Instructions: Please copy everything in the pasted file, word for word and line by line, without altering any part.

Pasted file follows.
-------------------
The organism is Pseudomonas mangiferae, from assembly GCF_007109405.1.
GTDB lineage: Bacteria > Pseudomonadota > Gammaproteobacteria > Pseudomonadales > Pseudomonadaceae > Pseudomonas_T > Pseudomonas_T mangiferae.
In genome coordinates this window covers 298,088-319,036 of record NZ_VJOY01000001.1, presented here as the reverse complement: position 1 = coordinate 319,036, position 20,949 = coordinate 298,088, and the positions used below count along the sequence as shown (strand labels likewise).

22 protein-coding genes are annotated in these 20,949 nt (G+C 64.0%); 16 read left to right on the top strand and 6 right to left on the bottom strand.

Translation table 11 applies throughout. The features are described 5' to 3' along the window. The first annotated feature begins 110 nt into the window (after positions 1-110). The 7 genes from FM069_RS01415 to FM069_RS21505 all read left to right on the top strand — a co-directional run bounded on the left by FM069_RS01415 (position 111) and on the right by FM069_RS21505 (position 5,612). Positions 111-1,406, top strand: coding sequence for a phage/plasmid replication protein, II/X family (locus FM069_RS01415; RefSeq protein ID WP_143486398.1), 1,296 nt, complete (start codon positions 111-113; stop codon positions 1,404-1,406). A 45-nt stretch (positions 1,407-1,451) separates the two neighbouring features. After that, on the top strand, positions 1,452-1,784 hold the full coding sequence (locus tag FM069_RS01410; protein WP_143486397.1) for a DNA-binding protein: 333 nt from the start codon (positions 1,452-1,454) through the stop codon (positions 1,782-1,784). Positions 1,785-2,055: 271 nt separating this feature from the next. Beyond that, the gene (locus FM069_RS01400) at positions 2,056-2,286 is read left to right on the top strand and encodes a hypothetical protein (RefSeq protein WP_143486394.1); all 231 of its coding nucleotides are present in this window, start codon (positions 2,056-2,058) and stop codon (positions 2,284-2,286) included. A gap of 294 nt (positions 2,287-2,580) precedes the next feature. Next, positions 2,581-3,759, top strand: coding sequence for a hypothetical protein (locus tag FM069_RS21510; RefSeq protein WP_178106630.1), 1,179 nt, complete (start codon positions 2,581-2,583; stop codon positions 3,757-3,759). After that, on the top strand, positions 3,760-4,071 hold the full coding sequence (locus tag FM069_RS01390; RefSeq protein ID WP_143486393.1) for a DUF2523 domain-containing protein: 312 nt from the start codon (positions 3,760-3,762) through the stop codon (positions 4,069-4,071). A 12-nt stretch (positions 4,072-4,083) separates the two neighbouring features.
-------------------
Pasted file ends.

The organism is Pseudomonas mangiferae, from assembly GCF_007109405.1.
GTDB lineage: Bacteria > Pseudomonadota > Gammaproteobacteria > Pseudomonadales > Pseudomonadaceae > Pseudomonas_T > Pseudomonas_T mangiferae.
In genome coordinates this window covers 298,088-319,036 of record NZ_VJOY01000001.1, presented here as the reverse complement: position 1 = coordinate 319,036, position 20,949 = coordinate 298,088, and the positions used below count along the sequence as shown (strand labels likewise).

22 protein-coding genes are annotated in these 20,949 nt (G+C 64.0%); 16 read left to right on the top strand and 6 right to left on the bottom strand.

Translation table 11 applies throughout. The features are described 5' to 3' along the window. The first annotated feature begins 110 nt into the window (after positions 1-110). The 7 genes from FM069_RS01415 to FM069_RS21505 all read left to right on the top strand — a co-directional run bounded on the left by FM069_RS01415 (position 111) and on the right by FM069_RS21505 (position 5,612). Positions 111-1,406, top strand: coding sequence for a phage/plasmid replication protein, II/X family (locus FM069_RS01415; RefSeq protein ID WP_143486398.1), 1,296 nt, complete (start codon positions 111-113; stop codon positions 1,404-1,406). A 45-nt stretch (positions 1,407-1,451) separates the two neighbouring features. After that, on the top strand, positions 1,452-1,784 hold the full coding sequence (locus tag FM069_RS01410; protein WP_143486397.1) for a DNA-binding protein: 333 nt from the start codon (positions 1,452-1,454) through the stop codon (positions 1,782-1,784). Positions 1,785-2,055: 271 nt separating this feature from the next. Beyond that, the gene (locus FM069_RS01400) at positions 2,056-2,286 is read left to right on the top strand and encodes a hypothetical protein (RefSeq protein WP_143486394.1); all 231 of its coding nucleotides are present in this window, start codon (positions 2,056-2,058) and stop codon (positions 2,284-2,286) included. A gap of 294 nt (positions 2,287-2,580) precedes the next feature. Next, positions 2,581-3,759, top strand: coding sequence for a hypothetical protein (locus tag FM069_RS21510; RefSeq protein WP_178106630.1), 1,179 nt, complete (start codon positions 2,581-2,583; stop codon positions 3,757-3,759). After that, on the top strand, positions 3,760-4,071 hold the full coding sequence (locus tag FM069_RS01390; RefSeq protein ID WP_143486393.1) for a DUF2523 domain-containing protein: 312 nt from the start codon (positions 3,760-3,762) through the stop codon (positions 4,069-4,071). A 12-nt stretch (positions 4,072-4,083) separates the two neighbouring features.